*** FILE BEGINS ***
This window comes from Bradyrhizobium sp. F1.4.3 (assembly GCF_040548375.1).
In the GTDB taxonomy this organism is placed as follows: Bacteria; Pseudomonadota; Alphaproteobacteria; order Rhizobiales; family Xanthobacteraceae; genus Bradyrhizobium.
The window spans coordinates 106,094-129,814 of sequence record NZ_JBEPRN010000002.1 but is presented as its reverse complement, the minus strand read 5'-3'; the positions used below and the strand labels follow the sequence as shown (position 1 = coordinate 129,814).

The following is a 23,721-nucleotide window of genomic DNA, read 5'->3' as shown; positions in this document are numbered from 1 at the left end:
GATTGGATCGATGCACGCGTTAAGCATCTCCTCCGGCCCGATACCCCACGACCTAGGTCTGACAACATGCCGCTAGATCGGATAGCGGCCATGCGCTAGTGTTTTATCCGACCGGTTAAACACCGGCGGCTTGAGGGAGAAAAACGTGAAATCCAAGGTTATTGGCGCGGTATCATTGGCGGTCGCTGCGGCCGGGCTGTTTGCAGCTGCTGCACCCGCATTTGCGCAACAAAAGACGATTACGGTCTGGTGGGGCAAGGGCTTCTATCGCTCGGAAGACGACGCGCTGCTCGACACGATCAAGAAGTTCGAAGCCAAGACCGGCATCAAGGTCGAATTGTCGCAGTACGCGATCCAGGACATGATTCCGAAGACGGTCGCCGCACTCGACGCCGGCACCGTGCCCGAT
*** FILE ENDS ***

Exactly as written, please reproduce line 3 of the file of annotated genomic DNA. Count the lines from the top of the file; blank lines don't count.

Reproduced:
The window spans coordinates 106,094-129,814 of sequence record NZ_JBEPRN010000002.1 but is presented as its reverse complement, the minus strand read 5'-3'; the positions used below and the strand labels follow the sequence as shown (position 1 = coordinate 129,814).